A U.S. delegation headed by former President Carter persuaded Haiti's military leaders on this date in 1994 to step aside in favor of the democratically elected president. They probably were highly motivated by the fact that U.S. troops were en route to the Caribbean nation.


British adventurer George Meegan finished a 19,021-mile, six-year walk from the tip of South America to the Arctic Ocean at Prudhoe Bay, Alaska, on this day in 1983. No record of the number of pairs of shoes Meegan went through during his journey.


The shuttle Atlantis docked with the Mir space station on this date in 1996 to pick up U.S. astronaut Dr. Shannon Lucid, who'd set an American record for time spent in space. When she arrived back on Earth Sept. 26, Lucid had spent a record 188 days in orbit.


And it was on this date in 1992 that the son of conservative activist and gay-rights opponent Phyllis Schlafly confirmed he was homosexual. Said Schlafly, "I love my son."


We now return you to the present, already in progress.

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Today is Sept. 19.

In 2001, in a follow-up to the Sept. 11 terrorist attacks, the Defense Department sent combat aircraft to the Persian Gulf, Indian Ocean, Uzbekistan and Tajikistan. The following day, the Army said ground troops were being sent to the region.


In Mexico City's worst disaster, at least 7,000 people were killed and hundreds of thousands of homes and buildings damaged when a pair of earthquakes rocked the city on this date in 1985. Amazingly, a number of people -- including several newborn babies -- were found alive in the rubble of a hospital as long as nine days after the quakes.


President James Garfield died in Elberon, N.J., on this date in 1881 of gunshot wounds inflicted July 2 by a disgruntled office-seeker. Vice President Chester Arthur was sworn in as his successor. The shooting came only 16 years after the assassination of another president, Abraham Lincoln.


Though he hit his head on the diving board during preliminary competiton, U.S. swimmer Greg Louganis took the gold medal in three-meter springboard diving at the Seoul Olympics on this date in 1988. Louganis later revealed he was HIV-positive, but hadn't told that to the medical personnel who'd treated his head wound.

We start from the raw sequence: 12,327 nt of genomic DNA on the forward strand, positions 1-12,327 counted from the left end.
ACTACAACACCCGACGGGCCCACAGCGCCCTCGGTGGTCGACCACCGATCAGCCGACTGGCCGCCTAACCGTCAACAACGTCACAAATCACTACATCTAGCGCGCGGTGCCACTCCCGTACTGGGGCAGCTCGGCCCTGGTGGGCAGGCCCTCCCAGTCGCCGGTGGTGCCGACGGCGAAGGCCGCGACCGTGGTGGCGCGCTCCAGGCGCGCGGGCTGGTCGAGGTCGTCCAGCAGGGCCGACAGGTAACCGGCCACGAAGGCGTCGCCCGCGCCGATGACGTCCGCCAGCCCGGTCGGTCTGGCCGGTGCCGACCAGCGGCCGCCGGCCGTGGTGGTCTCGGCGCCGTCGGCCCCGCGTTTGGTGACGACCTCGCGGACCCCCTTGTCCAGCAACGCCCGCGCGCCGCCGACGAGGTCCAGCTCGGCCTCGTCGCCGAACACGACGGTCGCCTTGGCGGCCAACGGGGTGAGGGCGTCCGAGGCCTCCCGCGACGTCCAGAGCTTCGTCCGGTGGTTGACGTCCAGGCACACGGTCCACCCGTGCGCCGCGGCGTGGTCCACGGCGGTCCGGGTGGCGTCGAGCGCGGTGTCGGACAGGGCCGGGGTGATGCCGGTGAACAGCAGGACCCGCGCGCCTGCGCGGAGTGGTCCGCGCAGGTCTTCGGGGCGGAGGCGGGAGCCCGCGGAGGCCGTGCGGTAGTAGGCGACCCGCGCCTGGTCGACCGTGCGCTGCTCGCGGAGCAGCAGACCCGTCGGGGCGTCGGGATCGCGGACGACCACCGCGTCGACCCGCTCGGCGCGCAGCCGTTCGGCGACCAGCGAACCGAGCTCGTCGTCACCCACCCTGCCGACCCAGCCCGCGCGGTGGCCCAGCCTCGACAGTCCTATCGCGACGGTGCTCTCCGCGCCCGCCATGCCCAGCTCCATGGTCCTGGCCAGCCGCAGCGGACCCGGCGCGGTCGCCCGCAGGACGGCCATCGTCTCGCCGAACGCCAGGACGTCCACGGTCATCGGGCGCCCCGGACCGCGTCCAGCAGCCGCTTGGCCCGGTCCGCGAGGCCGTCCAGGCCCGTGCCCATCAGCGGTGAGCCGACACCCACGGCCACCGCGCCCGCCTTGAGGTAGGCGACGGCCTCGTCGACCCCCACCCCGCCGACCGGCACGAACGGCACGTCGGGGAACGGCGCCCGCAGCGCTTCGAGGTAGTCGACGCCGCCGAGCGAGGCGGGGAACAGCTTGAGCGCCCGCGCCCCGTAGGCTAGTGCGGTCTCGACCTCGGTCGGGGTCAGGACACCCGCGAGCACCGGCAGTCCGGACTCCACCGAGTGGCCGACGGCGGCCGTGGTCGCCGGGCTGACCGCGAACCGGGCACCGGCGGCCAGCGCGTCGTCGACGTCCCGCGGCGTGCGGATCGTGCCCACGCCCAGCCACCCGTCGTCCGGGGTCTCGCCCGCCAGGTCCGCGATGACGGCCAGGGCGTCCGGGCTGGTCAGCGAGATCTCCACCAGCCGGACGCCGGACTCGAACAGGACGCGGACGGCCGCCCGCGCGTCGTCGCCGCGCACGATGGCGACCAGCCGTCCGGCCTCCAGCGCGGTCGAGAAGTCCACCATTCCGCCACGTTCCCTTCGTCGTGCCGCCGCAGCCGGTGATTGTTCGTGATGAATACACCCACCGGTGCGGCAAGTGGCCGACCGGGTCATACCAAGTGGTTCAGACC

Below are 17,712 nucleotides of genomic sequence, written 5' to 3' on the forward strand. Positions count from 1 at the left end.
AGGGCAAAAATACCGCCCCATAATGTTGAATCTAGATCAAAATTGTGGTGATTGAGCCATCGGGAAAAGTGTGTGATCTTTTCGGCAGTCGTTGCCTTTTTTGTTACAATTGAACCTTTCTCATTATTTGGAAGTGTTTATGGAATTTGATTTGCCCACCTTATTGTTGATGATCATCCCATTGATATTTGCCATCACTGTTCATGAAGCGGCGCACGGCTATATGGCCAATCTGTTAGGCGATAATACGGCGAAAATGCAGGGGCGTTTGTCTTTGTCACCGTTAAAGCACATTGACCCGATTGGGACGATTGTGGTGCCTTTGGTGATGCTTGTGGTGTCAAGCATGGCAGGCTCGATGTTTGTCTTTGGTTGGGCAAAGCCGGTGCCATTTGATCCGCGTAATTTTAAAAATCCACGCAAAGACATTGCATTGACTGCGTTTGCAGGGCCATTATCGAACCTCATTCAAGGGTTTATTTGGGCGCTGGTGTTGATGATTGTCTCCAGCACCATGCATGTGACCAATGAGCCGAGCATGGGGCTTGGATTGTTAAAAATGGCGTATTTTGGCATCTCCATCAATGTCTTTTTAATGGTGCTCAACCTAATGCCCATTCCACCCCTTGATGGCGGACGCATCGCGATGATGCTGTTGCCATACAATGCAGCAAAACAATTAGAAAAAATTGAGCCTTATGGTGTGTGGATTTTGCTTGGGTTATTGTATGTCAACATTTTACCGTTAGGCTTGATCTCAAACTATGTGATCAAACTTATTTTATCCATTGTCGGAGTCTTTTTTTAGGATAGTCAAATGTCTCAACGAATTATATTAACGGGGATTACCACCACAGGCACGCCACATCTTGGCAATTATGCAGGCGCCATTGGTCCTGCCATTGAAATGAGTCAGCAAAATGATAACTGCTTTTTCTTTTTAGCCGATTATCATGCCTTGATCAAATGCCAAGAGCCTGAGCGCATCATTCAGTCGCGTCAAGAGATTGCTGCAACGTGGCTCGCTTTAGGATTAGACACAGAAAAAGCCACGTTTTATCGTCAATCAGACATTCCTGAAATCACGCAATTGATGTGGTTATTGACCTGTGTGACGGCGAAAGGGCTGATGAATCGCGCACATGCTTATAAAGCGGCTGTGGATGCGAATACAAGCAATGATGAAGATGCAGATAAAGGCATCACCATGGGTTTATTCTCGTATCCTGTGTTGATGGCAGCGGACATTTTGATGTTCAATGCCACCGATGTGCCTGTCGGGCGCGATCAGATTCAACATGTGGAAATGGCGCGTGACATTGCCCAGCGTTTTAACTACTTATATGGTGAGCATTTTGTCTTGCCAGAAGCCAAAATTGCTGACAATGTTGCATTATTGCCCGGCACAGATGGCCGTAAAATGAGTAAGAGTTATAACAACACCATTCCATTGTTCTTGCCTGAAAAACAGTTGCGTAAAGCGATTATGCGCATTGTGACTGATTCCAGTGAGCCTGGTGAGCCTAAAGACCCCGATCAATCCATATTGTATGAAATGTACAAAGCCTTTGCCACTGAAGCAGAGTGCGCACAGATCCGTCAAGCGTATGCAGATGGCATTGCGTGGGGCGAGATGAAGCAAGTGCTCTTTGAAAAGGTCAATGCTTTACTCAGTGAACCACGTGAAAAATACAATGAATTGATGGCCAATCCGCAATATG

American soldiers won the first Battle of Saratoga, N.Y., during the Revolutionary War on this date in 1777. The British ended up surrendering 5,000 men.


And it was on this date in 1995 that the Washington Post published the 35,000-word manifesto written by the notorious Unabomber, who had said he wouldn't try to kill again if it was published. The Post and the New York Times shared the costs of publication. Suspect Theodore Kaczynski would be arrested at his remote Montana cabin April 3, 1996, largely in part because his brother recognized some of the wording of the manifesto.


We now return you to the present, already in progress.

Today is Sept. 20.


President Bush named Tom Ridge, the governor of Pennsylvania, to head up the new Office of Homeland Security on this date in 2001.

On this day In 2000, the six-year Whitewater investigation of President Clinton and First Lady Hillary Rodham Clinton ended with no indictments. Portuguese navigator Ferdinand Magellan began a voyage on this day in 1519 to find a western passage to the East Indies. The mission was a success -- although Magellan himself didn't make it home, having been killed in the Philippines. Only one of the five ships that started out from Spain returned to port. It was the first-ever circumnavigation of the globe.


In another historical first, financial chaos forced the New York Stock Exchange to close on this date in 1873. It would remain closed for 10 days.


Muslim terrorists bombed the U.S. Embassy annex in Beirut, Lebanon, on this day in 1984. The bombing killed 23 people, including two Americans. It was the third terrorist attack on U.S. installations in Beirut in 17 months.


The Cunard ocean liner Queen Elizabeth II was launched on this date in 1966 by the British monarch Queen Elizabeth II. Today the QE-2 is the only remaining ocean liner on the formerly thriving trans-Atlantic route.